Privacy Settings & the (Strategic) Bloggy-Blog

"C'mon in!" Or not.
I got a pretty positive response to my last post on bloggy-blogging. Several who have started blogs but have been sidetracked by the concept of blogging success, mentioned that they were grateful for my take on bloggy-blogging. Other people told me that they're interested in starting a blog... they just don't know where to begin.

I thought I'd write a post for you who are interested in blogging but are unsure about it. One of the things that I was concerned about when I started was the issue of privacy, so that's where I will begin.

I think I may have been misleading in my last post because there can be strategy behind bloggy-blogging. It's just that you approach strategic-blogs and bloggy-blogs differently. Perhaps if I wrote my last post over again, I might call it professional-blogging vs. bloggy-blogging.

As you think about setting up your blog, you will need to be strategic in how you choose your settings. First, you need to ask yourself a strategic question which will help you decide on your privacy settings.


Since a blog is a journal that is shared online, by it's very nature I believe it is best experienced with a global community in mind. Otherwise you would put your family pictures and stories in a really nicely bound scrapbook. And you would occasionally dust it as it sits on a shelf. Then, when you have company, you might pull it down and let them see your family pictures and tell them your family stories. If they have time. 

What I'm saying is: As you consider your privacy and comment settings, you need to also ask yourself why you want to have an online journal that you share. You could just scrapbook or pen and paper journal instead. That is the question that it came down to for me: 

"If I do not want to share my online-journal to [all] users of the internet, why have a blog at all?" 

And from talking to a couple of you, that's where I think some of you are--asking yourselves why you should even have a blog.

Here's my answer to why I have a blog at all: Blogging is a gift I give to myself, and a gift I share with others. I enjoy the relationships that I've strengthened and created through blogging. I am thankful for the motivation that sharing it provides for me to tell my story. I am grateful for the feedback that I get, which I never anticipated but is so helpful. I appreciate the accountability it provides for me to be true to myself when I am sharing myself with others. It is a platform that I wouldn't otherwise have, to share some things I've learned along the way. I blog for all those reasons.

As I wrote in my previous post, when we bloggy-blog "what we are sharing is our humanity. Our willingness to connect, to relate to others, to let others relate to us and our story, our strengths and our struggles."

That's why my online journal is public, because I'm willing to share my humanity and connect. Sharing myself is a gift I give to myself. It's one of the ways I grow.


Your decision on your blog's privacy settings will affect whether your experience of blogging will be social and how social it will be.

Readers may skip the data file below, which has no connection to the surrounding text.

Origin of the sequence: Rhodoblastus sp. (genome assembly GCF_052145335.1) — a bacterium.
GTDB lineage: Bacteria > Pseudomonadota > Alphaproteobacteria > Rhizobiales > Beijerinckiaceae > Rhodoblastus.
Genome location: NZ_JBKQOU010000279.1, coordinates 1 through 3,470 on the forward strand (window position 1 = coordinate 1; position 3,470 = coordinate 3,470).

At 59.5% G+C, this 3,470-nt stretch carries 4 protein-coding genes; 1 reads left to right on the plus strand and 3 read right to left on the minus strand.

You could set your blog so that only you can see it. Which would not be much different than keeping a pen and paper journal that you hide. Except that this one is a digital format, which has it's advantages.

Or, you could set your privacy setting so that only people you have invited to see your blog can read it. They may or may not read it. And they may or may not comment. And then you may or may not be disappointed that they are not commenting. And then you might find yourself wondering if they are even reading it at all, and if they aren't, then you might wonder why are you doing this blog thing anyways?

Or, you could make your blog public. So that everyone in the whole world can see your blog. Everyone including your parents, your pastor, and that one person who you offended greatly. That's just the people you know. What about all the people you don't know, all the strangers, possibly even crazy people out there? They'll be able to see it too.

I have my privacy setting to public and here's why: why not? I am in total control of what gets put on my blog (I'll address that in a future post). I'm not going to put anything on my blog that I would not want seen or read by the public. In fact, one of my reasons for putting my journal online is for "that one person." If it's not public, then it can't be read and shared for that one person who I don't know, but God does.

However, I started out with my blog set so that only I could see it. That way I could set it up and get comfortable with the blogging medium before I went "live." Then I invited people to read my blog. And, well, let's just say that my example of what might happen was not theoretical. I have gotten the most joy out of blogging with it set to public and am able to interact with people about my blog posts. I've been very surprised by people who have told me that they enjoy reading my blog. More times than not, it's someone who I wouldn't necessarily have thought to extend an invitation, but I'm really glad they read it.


Do you want people to be able to search for your blog and find it? Then you will need to let your blog be visible to search engines (and also "public," by the way). However, if you do, beware that if you write a post about waxing your lip, you will get a lot of hits on your blog from strangers trying to figure out how to wax their lips. Or figuring out how to tell their wives they need to wax their lips! I laughed out loud at that one. It can be a little entertaining to see some of the search terms people enter that lands them on your blog.